Article

On Compliance: Don’t Slow Down on CECL Despite Delay

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By Kylee Wooten

4 minutes

Use the extra time to ensure a successful implementation by 2023.

This July, the Financial Accounting Standards Board unanimously voted to propose a delay for the implementation of the current expected credit loss standard for some institutions. This marks the second delay for credit unions, pushing the effective date to January 2023. (Stakeholders may comment on the proposal until Sept. 16.) While this delay may come as a relief for some financial institutions, it’s also important to remember that institutions will be held accountable for the additional time given. 

The new CECL standard has been called the “most sweeping change” to bank accounting and, due to its complexity, it can pose significant challenges to financial institutions of all sizes, especially when it comes to data. Rather than wait until 2023, non-public business entities have a unique opportunity to get ahead of the game. 

“Financial institutions should be cautious about taking the foot off of the gas pedal, especially if they have already formed a CECL steering committee or started down the path of any type of data gap assessment or building a model or engaging with a third-party solution,” says Regan Camp, Abrigo managing director of advisory services. “Some people are going to embrace any delay as ‘I’m going to hurry up and wait, and we’ll get started a couple of years down the road.’ Then, in three years, they’ll be on the sidelines with their fingers crossed hoping to get additional relief.”

When the first extension for non-PBEs was passed, Shayne Kuhaneck, assistant director at FASB, said during a CECL implementation webinar, “The consistent message is that data continues to be challenging, so I would recommend not slowing down and I would recommend continuing to collect data and—if you haven’t started—to start, and see where your gap is. While you have the extra time, I think it is a perfect opportunity to keep moving forward with your plans.”

A crucial takeaway from the delay is that it is just that: a delay. As of right now, there is no indication of CECL going away completely, so it is important that credit unions and other non-SEC filing financial institutions take advantage of the extra time to ensure a successful implementation by 2023.

Why start now?

Many financial institutions have been in a state of  “CECL paralysis,” unsure of where to begin. 

“Some institutions may think that there is new found time, as perceived in the extension of the effective date for non-PBEs … but the reality is that institutions will not be able to get where they need to go to get this thing implemented and will start running out of time if the transition process is not started,” Camp adds. 

If credit unions begin now, they will have ample time to complete a fit-gap analysis, evaluate measurement options and more, while still being able to complete a parallel run four quarters before their effective date. Waiting until the effective date nears makes the cost of achieving compliance higher.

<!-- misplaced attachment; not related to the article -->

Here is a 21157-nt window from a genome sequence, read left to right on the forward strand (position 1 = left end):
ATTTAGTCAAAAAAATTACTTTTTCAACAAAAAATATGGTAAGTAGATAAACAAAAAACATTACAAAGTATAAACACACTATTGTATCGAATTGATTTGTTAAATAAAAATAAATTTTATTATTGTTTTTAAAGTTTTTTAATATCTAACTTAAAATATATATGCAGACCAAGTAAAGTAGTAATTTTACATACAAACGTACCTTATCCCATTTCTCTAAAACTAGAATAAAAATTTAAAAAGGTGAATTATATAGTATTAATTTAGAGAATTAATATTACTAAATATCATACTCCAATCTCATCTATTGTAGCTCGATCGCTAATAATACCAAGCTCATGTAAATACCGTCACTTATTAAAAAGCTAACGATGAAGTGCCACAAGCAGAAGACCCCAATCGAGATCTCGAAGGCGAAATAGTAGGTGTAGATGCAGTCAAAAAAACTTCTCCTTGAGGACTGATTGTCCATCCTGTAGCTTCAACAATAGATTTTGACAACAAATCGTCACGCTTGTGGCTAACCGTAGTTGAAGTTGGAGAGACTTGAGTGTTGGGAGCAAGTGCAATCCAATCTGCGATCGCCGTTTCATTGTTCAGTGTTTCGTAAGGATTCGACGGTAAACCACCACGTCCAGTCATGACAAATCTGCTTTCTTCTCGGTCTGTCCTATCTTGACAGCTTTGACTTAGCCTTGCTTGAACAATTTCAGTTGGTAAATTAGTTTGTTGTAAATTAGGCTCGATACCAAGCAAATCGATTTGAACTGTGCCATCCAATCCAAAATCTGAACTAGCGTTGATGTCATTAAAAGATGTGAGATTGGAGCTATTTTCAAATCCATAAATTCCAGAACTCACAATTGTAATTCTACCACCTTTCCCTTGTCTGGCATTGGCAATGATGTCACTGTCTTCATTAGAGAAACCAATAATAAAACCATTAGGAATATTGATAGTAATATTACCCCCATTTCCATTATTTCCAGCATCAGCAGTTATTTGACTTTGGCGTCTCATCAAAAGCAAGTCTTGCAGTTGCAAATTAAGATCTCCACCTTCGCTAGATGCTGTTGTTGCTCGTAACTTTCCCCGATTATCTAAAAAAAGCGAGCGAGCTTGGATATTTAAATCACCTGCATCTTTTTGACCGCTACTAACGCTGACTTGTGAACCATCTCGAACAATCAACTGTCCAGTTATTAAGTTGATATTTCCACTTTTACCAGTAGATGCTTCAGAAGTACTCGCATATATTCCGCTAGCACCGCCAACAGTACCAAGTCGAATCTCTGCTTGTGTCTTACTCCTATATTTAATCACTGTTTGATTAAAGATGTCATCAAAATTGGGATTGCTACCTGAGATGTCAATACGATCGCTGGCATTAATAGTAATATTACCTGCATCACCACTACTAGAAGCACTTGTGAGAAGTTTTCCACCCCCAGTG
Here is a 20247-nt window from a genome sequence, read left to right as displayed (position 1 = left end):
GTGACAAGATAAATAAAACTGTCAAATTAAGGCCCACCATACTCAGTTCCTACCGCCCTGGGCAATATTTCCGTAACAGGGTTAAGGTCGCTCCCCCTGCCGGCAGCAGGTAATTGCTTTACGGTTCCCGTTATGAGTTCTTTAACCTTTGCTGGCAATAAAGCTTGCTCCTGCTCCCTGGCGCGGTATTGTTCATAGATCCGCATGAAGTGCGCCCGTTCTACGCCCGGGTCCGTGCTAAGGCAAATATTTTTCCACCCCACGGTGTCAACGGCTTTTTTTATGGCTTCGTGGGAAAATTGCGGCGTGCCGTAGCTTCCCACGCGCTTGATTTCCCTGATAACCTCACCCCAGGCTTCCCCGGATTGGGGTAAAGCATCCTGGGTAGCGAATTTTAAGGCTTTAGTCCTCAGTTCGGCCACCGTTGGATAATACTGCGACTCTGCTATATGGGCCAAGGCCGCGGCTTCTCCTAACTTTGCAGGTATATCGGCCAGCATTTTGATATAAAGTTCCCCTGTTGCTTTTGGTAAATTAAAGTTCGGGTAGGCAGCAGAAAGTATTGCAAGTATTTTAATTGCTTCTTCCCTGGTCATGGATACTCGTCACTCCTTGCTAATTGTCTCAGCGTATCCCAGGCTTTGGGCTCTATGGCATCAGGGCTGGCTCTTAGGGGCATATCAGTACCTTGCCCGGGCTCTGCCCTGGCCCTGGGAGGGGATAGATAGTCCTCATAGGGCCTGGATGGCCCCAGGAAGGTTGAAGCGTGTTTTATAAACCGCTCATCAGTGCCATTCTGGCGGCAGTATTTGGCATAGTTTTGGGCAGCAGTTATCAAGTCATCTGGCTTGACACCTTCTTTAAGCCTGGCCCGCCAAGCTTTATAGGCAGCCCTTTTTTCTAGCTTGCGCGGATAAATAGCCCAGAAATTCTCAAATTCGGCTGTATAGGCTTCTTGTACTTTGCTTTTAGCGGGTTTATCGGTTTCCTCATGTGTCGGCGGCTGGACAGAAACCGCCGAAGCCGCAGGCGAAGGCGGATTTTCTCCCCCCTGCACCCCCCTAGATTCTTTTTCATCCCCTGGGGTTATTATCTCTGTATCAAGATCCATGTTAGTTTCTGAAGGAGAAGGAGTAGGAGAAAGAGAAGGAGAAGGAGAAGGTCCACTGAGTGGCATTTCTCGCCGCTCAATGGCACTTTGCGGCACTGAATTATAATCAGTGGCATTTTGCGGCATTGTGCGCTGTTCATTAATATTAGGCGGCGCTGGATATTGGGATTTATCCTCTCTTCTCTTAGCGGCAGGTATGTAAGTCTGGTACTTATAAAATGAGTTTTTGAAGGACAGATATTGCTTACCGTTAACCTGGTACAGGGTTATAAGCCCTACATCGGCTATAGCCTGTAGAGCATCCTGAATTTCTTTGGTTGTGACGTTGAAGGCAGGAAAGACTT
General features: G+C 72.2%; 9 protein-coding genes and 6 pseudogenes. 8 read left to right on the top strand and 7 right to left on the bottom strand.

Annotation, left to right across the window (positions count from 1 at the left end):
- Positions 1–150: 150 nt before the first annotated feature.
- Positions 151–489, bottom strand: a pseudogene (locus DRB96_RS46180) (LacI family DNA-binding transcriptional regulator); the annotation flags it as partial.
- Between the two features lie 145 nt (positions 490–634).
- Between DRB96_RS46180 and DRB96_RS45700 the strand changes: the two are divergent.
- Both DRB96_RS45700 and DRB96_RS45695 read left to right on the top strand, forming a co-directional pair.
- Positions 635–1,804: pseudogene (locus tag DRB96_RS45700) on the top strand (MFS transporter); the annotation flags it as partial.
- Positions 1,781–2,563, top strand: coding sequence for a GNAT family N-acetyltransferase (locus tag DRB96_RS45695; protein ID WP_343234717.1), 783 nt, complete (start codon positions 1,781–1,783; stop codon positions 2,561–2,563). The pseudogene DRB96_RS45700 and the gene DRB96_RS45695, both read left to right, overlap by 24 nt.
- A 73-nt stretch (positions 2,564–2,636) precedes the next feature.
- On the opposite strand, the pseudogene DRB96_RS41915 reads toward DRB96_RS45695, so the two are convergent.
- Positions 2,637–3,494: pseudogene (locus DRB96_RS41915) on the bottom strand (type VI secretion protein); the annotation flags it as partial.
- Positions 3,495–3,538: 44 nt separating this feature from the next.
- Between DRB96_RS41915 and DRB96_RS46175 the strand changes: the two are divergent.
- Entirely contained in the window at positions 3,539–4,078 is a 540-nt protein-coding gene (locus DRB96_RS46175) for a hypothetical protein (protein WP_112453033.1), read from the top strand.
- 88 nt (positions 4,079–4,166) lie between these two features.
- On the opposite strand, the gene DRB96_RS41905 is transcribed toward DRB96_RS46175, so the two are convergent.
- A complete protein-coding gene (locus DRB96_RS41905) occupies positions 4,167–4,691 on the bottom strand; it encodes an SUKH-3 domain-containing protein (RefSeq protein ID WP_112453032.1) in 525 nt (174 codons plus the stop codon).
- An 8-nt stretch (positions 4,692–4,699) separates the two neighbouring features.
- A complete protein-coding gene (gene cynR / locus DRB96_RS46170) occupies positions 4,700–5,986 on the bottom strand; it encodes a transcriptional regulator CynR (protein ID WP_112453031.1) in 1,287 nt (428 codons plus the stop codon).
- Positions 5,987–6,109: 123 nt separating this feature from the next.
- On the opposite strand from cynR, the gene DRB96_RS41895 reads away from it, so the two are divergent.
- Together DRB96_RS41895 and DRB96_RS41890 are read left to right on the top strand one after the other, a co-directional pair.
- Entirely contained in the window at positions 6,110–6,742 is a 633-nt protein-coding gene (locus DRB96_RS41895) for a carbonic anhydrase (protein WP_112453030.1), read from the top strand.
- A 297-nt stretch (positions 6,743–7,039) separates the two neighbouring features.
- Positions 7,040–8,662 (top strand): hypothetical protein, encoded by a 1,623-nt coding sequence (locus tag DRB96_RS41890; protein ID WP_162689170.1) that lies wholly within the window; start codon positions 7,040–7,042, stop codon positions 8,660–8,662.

Examiners expect parallel runs, and the closer that credit unions wait until 2023, the more scrutiny they will garner from auditors, regulators and examiners who have already witnessed the preparations and transitions of large SEC-filing institutions. Rather than stay in CECL paralysis during this relief period, credit unions should take advantage of the flexibility they currently have. 

Where to start?

Data is certainly one of the most complex and complicated areas of CECL preparation, so for credit unions and other non-SEC filing institutions that don’t have to comply until 2023, it’s strongly advised to begin data collection now. This includes assessing and taking stock of what data is currently available and where gaps are in your institution’s data. 

According to the 2019 CECL survey results by Abrigo, 39% said their institution plans to look back five to seven years to gather data, while another 30% plans to look back eight to 10 years. Two-thirds of survey participants whose institutions’ assets are below $1 billion plan to look back seven years or less. The more data an institution is able to gather, the more likely that better forecasts are possible and easier to make. 

Less than half (43%) believe that they currently have sufficient data to produce meaningful results, and 27% reported that they were confident that they would have to incorporate external data. 

One way to get ahead of the data game is to start automating the incurred loss model now. This will help financial institutions accurately store their data during these next few years—which will open up their options for using different CECL methodologies down the road. Additionally, their core integration will already be complete, and they will be able to switch over to CECL with the click of a button, which will increase the ease of running parallel calculations. 

The CECL transition does not have to be daunting for credit unions if they develop an adequate project plan. The effective date may appear to be far off, but to have a successful transition that satisfies auditors, regulators and examiners, credit unions must continue moving forward with their preparations during this period of delay. 

Kylee Wooten is media relations manager for Abrigo, formerly Banker’s Toolbox, Sageworks, MST, and FARIN. For additional, free resources on where to start and to better assist with your transition to CECL, check out Abrigo’s upcoming webinars.

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